Book Review: Drink, Smoke, Pass Out

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Author: Judith Lucy
ISBN: 978-0-670-07491-4
RRP: $29.99

Judith Lucy is an Australian comedienne with a long career in comedy, television, film and radio. Drink, Smoke, Pass Out is her second book and it is a frank look at her life and her personal journey to a more spiritual life, and a much stronger sense of personal wellbeing.

The introduction references Elizabeth Gilbert’s Eat, Pray, Love about one woman’s spiritual journey after a painful divorce, and tells the reader right from the outset that these two books may share the common theme of a spiritual journey and a three action title but that’s where the similarities end. Judith Lucy has nothing in common with Elizabeth Gilbert.

Drink, Smoke, Pass Out gives us a very up close and personal look at Judith’s life that pulls no punches. Judith shares with us her addictions, her insecurities and some very dark times in her life. For such a popular comedienne making a living out of being funny it was very surprising to discover how much of her life was far from funny.

Judith Lucy was raised a in a devout Irish Catholic family and that really is where this story begins because it is from there her journey begins. From devout Catholic to atheism to an openness of mind that does not discount anyone’s belief system. From faith to cynicism to scepticism to curiosity, a path we all find ourselves on at some point.

judith lucy

Drink, Smoke, Pass Out is fraught with laugh out loud moments and Lucy’s unique brand of often self-deprecating humour, and with just as many moments of heartbreak and empathy where we recognise her path of escapism and can do nothing but read on and hope she managed to change her course of destruction.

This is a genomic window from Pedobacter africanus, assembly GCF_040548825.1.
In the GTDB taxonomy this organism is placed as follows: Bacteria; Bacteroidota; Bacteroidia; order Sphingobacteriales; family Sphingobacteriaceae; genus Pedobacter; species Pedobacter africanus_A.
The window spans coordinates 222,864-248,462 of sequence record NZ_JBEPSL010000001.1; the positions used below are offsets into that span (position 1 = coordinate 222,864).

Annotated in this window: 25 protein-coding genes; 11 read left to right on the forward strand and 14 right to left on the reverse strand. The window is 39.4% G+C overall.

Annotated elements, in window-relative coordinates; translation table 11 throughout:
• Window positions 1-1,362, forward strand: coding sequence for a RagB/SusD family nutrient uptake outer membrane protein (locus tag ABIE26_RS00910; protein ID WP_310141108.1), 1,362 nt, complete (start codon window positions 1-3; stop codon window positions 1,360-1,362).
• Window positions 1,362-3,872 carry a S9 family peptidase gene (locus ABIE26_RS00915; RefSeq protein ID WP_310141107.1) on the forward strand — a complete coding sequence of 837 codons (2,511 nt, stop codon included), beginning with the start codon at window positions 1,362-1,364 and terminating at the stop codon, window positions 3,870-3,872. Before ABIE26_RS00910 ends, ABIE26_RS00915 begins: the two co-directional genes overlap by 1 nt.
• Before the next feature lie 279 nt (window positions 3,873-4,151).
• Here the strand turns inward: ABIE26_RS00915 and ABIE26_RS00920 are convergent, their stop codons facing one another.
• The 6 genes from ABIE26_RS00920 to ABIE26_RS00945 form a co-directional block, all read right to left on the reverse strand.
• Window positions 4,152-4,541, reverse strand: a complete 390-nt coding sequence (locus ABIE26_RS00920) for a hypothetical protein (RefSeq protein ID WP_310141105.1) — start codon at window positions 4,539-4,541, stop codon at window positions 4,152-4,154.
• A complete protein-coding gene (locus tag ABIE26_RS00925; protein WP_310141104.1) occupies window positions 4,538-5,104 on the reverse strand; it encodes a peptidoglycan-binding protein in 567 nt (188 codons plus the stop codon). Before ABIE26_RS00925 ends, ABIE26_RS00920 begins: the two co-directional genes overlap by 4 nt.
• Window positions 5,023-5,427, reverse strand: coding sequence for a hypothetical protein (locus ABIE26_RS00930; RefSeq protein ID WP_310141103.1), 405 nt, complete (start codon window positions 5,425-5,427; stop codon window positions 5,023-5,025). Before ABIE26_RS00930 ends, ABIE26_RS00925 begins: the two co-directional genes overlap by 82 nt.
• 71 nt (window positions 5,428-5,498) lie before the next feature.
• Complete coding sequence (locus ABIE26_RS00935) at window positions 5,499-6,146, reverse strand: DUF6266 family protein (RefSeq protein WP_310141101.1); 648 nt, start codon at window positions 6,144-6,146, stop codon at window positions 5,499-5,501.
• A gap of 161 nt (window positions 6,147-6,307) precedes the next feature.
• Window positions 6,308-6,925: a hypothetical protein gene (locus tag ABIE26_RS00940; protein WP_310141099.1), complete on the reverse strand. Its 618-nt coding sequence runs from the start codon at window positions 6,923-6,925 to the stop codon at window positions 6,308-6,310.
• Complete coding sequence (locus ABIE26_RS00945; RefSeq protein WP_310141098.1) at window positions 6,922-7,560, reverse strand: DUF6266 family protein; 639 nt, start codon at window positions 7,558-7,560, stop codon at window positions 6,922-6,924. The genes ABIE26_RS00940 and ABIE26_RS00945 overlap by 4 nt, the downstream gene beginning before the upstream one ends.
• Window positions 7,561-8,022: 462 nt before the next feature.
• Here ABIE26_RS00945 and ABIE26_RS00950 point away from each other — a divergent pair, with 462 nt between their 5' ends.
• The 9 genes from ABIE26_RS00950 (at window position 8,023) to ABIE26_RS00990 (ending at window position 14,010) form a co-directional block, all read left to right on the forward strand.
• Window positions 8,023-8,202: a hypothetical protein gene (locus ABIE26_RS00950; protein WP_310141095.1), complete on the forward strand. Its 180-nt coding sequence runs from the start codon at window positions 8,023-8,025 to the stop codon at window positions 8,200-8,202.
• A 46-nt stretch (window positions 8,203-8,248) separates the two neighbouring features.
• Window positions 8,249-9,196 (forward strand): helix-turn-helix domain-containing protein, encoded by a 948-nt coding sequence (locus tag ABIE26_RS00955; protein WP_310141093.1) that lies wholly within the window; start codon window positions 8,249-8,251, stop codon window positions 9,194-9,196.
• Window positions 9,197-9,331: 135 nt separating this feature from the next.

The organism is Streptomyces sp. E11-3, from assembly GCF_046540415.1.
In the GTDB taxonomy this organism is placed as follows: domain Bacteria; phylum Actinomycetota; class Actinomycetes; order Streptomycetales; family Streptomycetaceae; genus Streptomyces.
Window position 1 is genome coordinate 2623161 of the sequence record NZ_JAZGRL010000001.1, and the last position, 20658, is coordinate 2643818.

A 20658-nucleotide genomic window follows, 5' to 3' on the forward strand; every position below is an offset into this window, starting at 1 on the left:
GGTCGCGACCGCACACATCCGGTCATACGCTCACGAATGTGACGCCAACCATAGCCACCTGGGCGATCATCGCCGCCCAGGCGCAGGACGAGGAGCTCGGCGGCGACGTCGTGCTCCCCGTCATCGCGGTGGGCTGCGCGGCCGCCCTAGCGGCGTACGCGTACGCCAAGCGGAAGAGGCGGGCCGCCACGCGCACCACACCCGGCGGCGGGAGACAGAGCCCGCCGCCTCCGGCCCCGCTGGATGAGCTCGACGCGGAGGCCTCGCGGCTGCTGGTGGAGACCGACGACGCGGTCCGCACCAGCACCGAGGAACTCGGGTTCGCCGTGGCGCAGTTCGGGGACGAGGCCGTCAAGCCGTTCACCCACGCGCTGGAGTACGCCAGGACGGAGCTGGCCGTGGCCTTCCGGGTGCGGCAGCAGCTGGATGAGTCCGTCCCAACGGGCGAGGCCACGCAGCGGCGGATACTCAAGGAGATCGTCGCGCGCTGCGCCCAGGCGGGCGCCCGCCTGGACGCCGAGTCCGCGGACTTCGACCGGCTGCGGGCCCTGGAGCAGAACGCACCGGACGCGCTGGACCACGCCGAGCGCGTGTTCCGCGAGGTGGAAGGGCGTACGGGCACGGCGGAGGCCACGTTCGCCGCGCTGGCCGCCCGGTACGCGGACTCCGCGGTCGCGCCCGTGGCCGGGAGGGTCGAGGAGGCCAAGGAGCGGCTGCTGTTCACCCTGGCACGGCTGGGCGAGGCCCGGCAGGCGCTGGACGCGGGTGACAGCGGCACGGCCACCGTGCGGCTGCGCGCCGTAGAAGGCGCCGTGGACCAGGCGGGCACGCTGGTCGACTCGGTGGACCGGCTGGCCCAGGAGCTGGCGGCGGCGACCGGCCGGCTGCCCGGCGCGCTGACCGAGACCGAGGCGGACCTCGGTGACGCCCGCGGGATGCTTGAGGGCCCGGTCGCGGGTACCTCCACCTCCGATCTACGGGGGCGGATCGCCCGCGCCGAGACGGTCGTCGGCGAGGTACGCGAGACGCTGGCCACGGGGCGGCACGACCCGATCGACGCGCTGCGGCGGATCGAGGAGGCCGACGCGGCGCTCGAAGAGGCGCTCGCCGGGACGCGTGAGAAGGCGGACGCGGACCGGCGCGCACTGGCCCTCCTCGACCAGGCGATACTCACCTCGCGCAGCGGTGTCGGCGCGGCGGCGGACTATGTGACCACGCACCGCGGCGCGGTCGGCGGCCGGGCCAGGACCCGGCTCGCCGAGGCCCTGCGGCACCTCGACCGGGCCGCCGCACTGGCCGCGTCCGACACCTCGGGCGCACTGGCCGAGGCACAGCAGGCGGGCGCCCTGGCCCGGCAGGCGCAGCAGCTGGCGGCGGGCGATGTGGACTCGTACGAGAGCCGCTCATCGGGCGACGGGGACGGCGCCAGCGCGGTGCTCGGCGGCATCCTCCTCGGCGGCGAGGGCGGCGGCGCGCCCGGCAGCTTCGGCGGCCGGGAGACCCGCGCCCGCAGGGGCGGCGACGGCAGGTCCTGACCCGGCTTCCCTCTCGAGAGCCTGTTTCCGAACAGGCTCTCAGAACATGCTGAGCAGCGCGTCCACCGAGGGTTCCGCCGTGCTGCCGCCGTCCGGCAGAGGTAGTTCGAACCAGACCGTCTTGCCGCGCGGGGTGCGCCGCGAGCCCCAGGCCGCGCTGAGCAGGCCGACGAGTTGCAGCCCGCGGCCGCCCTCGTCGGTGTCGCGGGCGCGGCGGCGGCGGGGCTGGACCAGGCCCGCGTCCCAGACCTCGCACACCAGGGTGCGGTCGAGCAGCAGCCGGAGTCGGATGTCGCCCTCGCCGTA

The style of writing captures Judith’s personality and voice so clearly. If you are a fan of Judith Lucy you are going to love this book, she’s not afraid to tell it like it is and she knows that she was screwed up, even when she didn’t completely recognise it at the time. Like many of us she spent a lot of time looking forward to that rewarding career that would define her and bring her happiness, and searching for the partner that would make her life perfect. It took a long time to realise that true happiness in your life is something that comes from within.

Smoke, Drink, Pass Out is a retrospective look at her life up to this point so by the time she’s writing she has gained that distance and learnt a lot about herself and where she’s come from. She can almost see her earlier life from the outside, and it looks much different to what it did from the inside.

A slow change of direction to start exploring the many aspects of spirituality has seen her awaken a curiosity about all things pertaining to people’s faith and belief systems and more importantly a sense of understanding and awareness that everyone has to find what works for them and that may be very different from those around them.

We are given a close look at Judith Lucy’s Spiritual Journey, the six episode series created for the ABC, that sees Lucy explore people’s belief systems from across the world. From outback Alice Springs to India and from Aboriginal elders to nuns, priests, ex-football players Judith Lucy speaks to a wide range of people of many faiths to search out answers to many of life’s big questions.

What began as an exploration of yoga grew into an open-minded appreciation of what works for other people. Sometimes this is the best any of us can do, collect all the information we can across the spectrum and choose to use what works for us.

I love that this book is an exploration and a journey, and that’s exactly how Lucy has written it. It is not zealous or preachy, it isn’t even this is what I believe. It is an insightful look at this is what’s out there and I found some of it very helpful.

Judith Lucy’s sense of humour is ingrained in every page and there are some highly amusing quotes scattered throughout, with some fabulous social commentary.

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